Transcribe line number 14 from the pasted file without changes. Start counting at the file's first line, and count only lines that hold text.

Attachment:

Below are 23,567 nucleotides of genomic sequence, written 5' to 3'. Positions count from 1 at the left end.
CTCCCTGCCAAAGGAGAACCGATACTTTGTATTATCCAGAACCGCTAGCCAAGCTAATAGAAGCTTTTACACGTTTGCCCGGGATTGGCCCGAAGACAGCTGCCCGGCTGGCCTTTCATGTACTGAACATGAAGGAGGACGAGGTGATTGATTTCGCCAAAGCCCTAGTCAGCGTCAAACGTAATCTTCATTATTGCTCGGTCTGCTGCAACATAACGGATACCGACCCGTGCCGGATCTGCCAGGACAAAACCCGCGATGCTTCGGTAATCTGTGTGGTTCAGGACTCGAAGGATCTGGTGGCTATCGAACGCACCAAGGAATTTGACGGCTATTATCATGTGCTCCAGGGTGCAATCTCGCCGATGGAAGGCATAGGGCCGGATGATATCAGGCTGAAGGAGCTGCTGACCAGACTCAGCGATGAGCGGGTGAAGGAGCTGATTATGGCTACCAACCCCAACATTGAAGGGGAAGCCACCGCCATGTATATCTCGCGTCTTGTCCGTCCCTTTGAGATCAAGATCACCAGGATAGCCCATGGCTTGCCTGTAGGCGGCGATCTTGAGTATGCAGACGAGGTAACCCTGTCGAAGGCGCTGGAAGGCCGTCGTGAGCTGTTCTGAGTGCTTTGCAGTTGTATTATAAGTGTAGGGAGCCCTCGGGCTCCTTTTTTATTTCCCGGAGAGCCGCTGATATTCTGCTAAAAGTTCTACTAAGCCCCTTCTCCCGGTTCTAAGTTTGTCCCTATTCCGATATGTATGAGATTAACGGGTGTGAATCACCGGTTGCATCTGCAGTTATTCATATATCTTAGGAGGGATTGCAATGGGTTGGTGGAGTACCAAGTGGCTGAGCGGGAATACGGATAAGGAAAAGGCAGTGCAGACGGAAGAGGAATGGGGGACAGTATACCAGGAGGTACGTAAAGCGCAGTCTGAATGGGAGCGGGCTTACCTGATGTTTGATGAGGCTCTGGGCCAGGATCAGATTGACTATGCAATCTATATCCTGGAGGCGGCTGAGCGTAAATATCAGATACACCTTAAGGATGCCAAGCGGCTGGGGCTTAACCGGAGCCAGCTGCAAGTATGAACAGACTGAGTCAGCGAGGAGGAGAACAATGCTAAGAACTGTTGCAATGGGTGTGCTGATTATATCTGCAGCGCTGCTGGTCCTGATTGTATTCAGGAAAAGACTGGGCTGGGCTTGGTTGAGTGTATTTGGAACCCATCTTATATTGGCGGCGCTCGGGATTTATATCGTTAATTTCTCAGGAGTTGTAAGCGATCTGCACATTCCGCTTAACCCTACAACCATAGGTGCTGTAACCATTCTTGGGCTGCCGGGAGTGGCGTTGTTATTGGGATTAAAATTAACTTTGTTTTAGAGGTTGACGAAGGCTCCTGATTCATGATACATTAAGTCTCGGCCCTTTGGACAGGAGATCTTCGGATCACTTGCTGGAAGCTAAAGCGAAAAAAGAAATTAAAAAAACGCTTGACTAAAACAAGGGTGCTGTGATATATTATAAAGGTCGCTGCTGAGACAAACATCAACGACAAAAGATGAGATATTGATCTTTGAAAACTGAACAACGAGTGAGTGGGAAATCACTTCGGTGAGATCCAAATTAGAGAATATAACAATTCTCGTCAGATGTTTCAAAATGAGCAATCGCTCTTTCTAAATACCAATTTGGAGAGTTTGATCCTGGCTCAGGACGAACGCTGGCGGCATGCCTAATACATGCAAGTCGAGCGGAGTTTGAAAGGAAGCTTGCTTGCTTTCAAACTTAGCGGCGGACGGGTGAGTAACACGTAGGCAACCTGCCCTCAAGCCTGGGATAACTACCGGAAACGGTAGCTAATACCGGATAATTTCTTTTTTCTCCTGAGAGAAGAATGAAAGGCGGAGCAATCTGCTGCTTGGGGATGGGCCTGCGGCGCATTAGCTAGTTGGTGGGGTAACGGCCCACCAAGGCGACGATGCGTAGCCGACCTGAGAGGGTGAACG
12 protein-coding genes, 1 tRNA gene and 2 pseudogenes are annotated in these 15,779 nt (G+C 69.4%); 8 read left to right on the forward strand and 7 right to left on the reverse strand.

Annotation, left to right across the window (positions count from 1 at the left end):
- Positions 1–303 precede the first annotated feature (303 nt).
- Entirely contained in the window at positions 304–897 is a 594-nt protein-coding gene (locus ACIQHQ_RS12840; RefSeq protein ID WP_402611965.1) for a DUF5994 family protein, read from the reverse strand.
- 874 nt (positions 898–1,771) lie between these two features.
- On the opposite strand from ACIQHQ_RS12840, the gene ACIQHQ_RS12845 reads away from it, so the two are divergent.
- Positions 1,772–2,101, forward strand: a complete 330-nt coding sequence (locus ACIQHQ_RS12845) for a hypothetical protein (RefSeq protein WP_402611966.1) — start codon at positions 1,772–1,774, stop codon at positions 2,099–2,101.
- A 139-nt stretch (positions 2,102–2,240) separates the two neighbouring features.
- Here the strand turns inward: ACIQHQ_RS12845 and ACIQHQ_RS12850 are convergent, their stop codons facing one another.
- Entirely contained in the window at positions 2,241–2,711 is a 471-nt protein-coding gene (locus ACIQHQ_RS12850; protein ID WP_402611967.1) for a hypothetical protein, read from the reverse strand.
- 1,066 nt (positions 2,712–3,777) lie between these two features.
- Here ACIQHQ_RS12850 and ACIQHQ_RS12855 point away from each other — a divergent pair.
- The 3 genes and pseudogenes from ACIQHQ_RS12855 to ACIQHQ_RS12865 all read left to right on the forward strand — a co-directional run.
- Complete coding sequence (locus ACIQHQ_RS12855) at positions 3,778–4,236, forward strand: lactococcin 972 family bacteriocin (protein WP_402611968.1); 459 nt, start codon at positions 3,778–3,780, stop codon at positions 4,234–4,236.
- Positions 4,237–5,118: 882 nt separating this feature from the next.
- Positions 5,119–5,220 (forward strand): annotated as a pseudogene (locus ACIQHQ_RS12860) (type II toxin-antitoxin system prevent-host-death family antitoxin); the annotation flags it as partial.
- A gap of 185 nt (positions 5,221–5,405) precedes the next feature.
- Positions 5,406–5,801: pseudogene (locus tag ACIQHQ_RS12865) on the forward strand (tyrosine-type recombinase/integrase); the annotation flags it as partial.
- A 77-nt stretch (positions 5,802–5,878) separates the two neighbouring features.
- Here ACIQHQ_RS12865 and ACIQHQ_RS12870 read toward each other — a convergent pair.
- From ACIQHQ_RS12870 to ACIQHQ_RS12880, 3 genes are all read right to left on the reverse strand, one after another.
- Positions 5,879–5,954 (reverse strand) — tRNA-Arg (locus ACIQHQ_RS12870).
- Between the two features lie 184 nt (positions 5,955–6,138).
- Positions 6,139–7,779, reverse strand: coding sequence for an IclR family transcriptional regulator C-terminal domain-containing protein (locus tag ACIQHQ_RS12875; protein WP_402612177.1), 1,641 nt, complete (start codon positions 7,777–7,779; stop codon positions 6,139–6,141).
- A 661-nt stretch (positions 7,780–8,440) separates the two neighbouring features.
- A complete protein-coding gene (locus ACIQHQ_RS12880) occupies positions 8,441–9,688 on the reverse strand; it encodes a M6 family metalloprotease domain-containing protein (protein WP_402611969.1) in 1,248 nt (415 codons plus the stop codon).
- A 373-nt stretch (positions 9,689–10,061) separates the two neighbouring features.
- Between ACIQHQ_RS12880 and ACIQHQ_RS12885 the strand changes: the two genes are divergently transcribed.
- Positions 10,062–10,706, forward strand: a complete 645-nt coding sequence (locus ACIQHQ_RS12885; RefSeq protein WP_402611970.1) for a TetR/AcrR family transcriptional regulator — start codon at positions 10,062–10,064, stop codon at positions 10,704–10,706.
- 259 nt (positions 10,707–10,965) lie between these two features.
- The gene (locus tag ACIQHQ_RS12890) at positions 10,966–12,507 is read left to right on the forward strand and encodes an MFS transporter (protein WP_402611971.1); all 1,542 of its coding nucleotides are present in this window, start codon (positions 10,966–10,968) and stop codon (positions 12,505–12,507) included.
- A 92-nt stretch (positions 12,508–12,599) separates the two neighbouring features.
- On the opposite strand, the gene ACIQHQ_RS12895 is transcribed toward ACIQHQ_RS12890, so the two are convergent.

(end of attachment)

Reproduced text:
- Here ACIQHQ_RS12850 and ACIQHQ_RS12855 point away from each other — a divergent pair.